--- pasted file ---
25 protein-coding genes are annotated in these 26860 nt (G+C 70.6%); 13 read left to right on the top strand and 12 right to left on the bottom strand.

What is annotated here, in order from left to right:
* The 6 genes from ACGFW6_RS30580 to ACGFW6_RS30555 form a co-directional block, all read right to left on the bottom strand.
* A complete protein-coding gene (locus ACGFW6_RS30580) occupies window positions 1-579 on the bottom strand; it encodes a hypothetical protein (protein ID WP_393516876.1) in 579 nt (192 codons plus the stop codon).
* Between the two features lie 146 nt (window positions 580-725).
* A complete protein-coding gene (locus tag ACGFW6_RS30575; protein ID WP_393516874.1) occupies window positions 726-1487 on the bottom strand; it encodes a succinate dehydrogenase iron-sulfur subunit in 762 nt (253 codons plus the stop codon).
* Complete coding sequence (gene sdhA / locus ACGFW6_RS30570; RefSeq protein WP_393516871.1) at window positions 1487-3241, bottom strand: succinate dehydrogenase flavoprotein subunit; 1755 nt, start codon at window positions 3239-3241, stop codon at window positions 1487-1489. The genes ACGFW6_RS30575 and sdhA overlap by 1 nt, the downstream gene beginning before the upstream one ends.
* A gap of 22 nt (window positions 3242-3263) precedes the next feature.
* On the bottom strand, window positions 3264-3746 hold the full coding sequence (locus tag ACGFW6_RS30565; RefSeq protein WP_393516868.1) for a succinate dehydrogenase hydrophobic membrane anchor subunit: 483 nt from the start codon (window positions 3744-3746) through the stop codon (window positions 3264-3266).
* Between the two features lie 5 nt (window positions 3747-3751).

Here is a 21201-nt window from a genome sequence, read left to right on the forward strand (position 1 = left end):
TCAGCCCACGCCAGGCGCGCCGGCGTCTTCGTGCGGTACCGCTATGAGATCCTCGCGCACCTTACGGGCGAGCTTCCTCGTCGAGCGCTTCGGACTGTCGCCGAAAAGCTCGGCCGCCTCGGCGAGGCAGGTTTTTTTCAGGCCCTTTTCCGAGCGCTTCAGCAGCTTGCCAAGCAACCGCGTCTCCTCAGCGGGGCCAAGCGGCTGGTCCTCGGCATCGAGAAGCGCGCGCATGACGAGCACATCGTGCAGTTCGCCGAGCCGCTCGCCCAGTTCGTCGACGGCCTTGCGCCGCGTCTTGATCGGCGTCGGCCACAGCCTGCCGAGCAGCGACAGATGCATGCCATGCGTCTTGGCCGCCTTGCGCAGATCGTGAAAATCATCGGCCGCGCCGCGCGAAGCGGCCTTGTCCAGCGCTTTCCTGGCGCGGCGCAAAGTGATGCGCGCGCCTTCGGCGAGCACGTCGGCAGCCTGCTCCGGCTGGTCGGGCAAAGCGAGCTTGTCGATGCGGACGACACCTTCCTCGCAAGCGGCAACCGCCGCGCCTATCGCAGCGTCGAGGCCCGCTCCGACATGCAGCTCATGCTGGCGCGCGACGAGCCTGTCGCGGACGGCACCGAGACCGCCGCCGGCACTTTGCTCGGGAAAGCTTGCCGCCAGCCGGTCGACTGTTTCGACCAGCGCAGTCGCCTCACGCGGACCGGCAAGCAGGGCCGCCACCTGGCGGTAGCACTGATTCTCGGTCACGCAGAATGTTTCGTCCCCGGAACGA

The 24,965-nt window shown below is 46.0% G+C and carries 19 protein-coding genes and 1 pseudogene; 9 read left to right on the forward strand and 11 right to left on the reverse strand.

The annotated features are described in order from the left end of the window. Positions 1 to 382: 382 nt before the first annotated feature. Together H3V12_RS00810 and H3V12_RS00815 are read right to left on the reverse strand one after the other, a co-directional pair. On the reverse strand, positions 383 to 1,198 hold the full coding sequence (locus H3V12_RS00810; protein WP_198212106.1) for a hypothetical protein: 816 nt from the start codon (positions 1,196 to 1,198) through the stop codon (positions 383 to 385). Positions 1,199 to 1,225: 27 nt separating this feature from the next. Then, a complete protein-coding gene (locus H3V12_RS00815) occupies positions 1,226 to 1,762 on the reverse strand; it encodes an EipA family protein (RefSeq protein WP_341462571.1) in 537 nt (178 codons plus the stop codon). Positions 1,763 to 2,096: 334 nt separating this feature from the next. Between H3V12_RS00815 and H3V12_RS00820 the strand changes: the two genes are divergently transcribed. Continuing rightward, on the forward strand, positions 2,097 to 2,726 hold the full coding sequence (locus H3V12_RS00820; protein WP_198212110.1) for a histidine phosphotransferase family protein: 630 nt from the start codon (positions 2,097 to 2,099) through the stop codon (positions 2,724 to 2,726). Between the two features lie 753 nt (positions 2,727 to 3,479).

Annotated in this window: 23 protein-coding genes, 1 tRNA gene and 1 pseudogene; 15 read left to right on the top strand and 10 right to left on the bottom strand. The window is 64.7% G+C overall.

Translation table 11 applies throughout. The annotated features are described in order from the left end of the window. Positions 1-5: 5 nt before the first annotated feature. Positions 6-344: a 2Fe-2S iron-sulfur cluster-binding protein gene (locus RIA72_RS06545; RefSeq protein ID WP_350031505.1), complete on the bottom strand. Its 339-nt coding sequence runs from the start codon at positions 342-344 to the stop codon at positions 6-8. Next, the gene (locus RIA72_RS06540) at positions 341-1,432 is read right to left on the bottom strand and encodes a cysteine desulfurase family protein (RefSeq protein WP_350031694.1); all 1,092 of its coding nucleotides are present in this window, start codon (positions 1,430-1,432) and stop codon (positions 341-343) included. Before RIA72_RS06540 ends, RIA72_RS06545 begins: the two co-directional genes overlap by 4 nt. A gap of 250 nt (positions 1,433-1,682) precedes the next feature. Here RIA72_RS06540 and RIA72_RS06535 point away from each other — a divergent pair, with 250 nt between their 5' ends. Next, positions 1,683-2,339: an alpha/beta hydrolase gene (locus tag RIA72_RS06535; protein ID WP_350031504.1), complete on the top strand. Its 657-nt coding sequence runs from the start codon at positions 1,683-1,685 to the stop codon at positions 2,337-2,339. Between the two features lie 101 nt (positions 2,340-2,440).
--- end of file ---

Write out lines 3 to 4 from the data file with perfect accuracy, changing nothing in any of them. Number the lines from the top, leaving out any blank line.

* The 6 genes from ACGFW6_RS30580 to ACGFW6_RS30555 form a co-directional block, all read right to left on the bottom strand.
* A complete protein-coding gene (locus ACGFW6_RS30580) occupies window positions 1-579 on the bottom strand; it encodes a hypothetical protein (protein ID WP_393516876.1) in 579 nt (192 codons plus the stop codon).